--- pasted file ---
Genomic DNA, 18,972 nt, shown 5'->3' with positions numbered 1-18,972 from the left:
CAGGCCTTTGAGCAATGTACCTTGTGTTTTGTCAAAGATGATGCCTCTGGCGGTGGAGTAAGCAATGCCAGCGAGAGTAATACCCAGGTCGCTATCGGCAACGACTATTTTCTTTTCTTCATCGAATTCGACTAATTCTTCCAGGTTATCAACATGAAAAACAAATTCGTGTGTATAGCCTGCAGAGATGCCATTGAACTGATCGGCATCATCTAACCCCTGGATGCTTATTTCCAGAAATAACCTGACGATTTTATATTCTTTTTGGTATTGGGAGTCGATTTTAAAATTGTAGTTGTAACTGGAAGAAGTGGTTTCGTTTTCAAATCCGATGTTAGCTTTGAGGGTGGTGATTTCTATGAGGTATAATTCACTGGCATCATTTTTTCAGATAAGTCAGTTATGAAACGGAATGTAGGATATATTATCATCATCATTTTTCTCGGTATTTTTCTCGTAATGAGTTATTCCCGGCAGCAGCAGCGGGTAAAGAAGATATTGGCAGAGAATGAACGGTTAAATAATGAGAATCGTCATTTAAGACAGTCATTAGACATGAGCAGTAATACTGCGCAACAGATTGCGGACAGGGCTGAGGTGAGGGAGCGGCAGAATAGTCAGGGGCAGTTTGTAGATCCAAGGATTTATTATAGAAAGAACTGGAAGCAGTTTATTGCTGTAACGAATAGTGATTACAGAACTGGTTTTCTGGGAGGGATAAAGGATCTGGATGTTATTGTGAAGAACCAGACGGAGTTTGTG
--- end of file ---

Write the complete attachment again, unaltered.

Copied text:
Genomic DNA, 18,972 nt, shown 5'->3' with positions numbered 1-18,972 from the left:
CAGGCCTTTGAGCAATGTACCTTGTGTTTTGTCAAAGATGATGCCTCTGGCGGTGGAGTAAGCAATGCCAGCGAGAGTAATACCCAGGTCGCTATCGGCAACGACTATTTTCTTTTCTTCATCGAATTCGACTAATTCTTCCAGGTTATCAACATGAAAAACAAATTCGTGTGTATAGCCTGCAGAGATGCCATTGAACTGATCGGCATCATCTAACCCCTGGATGCTTATTTCCAGAAATAACCTGACGATTTTATATTCTTTTTGGTATTGGGAGTCGATTTTAAAATTGTAGTTGTAACTGGAAGAAGTGGTTTCGTTTTCAAATCCGATGTTAGCTTTGAGGGTGGTGATTTCTATGAGGTATAATTCACTGGCATCATTTTTTCAGATAAGTCAGTTATGAAACGGAATGTAGGATATATTATCATCATCATTTTTCTCGGTATTTTTCTCGTAATGAGTTATTCCCGGCAGCAGCAGCGGGTAAAGAAGATATTGGCAGAGAATGAACGGTTAAATAATGAGAATCGTCATTTAAGACAGTCATTAGACATGAGCAGTAATACTGCGCAACAGATTGCGGACAGGGCTGAGGTGAGGGAGCGGCAGAATAGTCAGGGGCAGTTTGTAGATCCAAGGATTTATTATAGAAAGAACTGGAAGCAGTTTATTGCTGTAACGAATAGTGATTACAGAACTGGTTTTCTGGGAGGGATAAAGGATCTGGATGTTATTGTGAAGAACCAGACGGAGTTTGTG